Sunday, May 16, 2010

Engrish in Convenience Stores: Quick, Functional and Delicious

This week, we explored the variety of Engrish present in the nearby Welpark convenience store, and found a bountiful supply. While some examples of grammatically correct and easily understandable English were discovered, many of the products had either quirky, grammatical error-ridden Engrish or ambiguous, overly flowery descriptions of their products. Not all types of products had Engrish in them (for instance, we found no English at all in any medicinal or healthcare products) but one of the first things we noticed was the prevalence of Engrish in beauty/hygiene products. For instance, we found this Engrish on a container of hair wax.

Firstly, note the prevalence of fragments in this Engrish. In many of the examples we found, a common error was the use of fragments rather than complete sentences. In other places, our classmates have found Engrish such as, “Take Free,” and “24 Open” made up of fragmented sentences. A possible explanation for this could be the fast-paced culture in Japan, as well as the way in which Japanese people view English on products, signs, etc. Dan’s conversation partner, Keita, noted that direct English which gets its message across in as few words as possible is much cooler than proper English with prepositions, pronouns, and other “unnecessary” particles. In this manner, all the short, fragmented Engrish we’ve seen, such as, “Claim of wild & beautiful,” may be more eye-catching for Japanese consumers, even though we find it a humorous and odd description. Certainly, it gets its message across succinctly despite the grammatical mistakes; while “claim” is a rather unorthodox word choice, you understand that the product is trying to sell itself by claiming that it will make you attractive. This is another example:

On this product, the “unnecessary” English particles that would make it a comprehensible sentence have been omitted. In this way, the removal of such words has rendered its meaning fairly ambiguous. For example, does “for beauty body” mean the drink is only for beautiful people, or that it will give you a beautiful body? Hence, the cost of making this sentence more appealing to Japanese people is that it makes it less understandable to English speakers. According to many of our Japanese friends, few Japanese people even read such Engrish on the products they are buying, and many do not understand it at all. There is definitely some irony to it.

Having said that short, succinct English is seen as cooler by Japanese people, it should be noted that from a North American perspective, these “short” phrases may actually seem long and redundant when taken as a whole. For instance, while the three fragments used above are short in themselves, the overall description is relatively long and heavy-handed, possibly because of the choppy nature of the sentences.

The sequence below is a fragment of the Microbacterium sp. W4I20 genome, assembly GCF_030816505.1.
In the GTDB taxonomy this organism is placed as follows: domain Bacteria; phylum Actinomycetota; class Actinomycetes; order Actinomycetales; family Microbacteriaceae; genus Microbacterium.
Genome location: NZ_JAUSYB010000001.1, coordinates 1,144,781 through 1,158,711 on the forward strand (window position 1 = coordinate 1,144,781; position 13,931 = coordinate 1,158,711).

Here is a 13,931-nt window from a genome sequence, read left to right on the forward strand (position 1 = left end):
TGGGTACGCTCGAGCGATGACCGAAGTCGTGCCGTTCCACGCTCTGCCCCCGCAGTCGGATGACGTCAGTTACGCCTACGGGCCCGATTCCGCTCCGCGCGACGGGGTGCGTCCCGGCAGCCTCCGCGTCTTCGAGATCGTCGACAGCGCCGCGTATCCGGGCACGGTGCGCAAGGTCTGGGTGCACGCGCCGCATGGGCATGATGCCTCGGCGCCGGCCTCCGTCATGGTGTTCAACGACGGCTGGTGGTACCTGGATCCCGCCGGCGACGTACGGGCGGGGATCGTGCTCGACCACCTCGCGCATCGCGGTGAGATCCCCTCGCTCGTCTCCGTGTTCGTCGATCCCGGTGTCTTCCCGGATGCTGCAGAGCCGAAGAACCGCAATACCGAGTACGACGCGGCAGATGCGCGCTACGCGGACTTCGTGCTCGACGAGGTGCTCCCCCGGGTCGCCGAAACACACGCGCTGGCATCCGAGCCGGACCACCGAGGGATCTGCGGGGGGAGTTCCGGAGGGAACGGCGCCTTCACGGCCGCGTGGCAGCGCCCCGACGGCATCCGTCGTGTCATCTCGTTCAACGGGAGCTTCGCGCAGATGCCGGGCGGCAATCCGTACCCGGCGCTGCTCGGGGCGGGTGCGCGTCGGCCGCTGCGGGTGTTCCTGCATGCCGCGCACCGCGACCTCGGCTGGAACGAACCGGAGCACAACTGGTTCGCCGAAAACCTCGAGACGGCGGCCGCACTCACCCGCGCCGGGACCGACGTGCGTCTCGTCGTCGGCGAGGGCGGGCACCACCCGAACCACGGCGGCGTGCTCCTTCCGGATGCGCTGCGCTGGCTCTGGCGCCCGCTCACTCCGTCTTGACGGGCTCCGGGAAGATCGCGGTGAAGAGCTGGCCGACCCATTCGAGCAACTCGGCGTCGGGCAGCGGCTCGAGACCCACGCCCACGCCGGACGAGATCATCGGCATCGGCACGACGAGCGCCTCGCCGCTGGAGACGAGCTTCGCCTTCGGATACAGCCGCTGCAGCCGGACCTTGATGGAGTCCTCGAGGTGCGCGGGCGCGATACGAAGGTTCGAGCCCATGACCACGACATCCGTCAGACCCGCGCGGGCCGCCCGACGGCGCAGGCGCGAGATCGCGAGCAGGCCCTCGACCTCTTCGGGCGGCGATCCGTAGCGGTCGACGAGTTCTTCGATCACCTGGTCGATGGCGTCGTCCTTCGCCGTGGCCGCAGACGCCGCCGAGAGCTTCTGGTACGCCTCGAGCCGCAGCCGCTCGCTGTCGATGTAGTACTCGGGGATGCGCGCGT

This label should say something along the lines of “Gives you dry, beautiful hair. The blended ingredients are gentle on your hair.” This is simply a grammatical error that could be correct given the proper attention. It appears that this sample is suffering from the direct application of Japanese grammar rules to the English language. This is evident from the presence of verbs at the end of the sentence, as it does in Japanese, in comparison to English where verb and noun order is much more variable and flexible.

In other cases, the phrasing is overtly long and filled with flowery language that can easily be misinterpreted by English speakers because of the gaping cultural divide between Japan and the West. This can be seen in other examples we found.

This product is one rife with one long winded sentence that takes away from its impact.

Here, this product repeatedly mentions the improvement of your “laundering experience” by using their detergent. Indeed many of the labels focus on providing an enhanced experience by using their product, as opposed to getting enhanced results from using it. It describes experiences, such as doing laundry, which in Western societies would be very mundane and may not possibly be conceived as being a pleasant experience at all. Clearly, there is a focus on making everyday chores more enjoyable, as opposed to the Western concept of getting them done as fast as possible. This is reflected in such Western mentality by results-based thinking, with most of our products being advertized as being able to achieve better results, faster. In Japan, the focus is on the process, and not merely the results.


In conclusion, we found that most of the Engrish products were in the cosmetics and hygiene sections. These sections of the store had a larger amount of domestic Japanese products and few Western ones. The Engrish was generally made up of either short, choppy fragments or run-on sentences that offered unnecessarily long descriptions that were abundant with errors.

After talking with many Japanese friends, we found that although we may find Engrish humorous, Western society is just as guilty of butchering foreign languages. For instance, one of our friends, Yuta, recalled a time when he saw a foreigner with the word 冷蔵庫 (refrigerator) tattooed onto his arm. Just as the Japanese may find contracted English as cool, Westerners find meaningless kanji just as appealing, and are just as prone to using them in awkward ways.

By Alex and Dan

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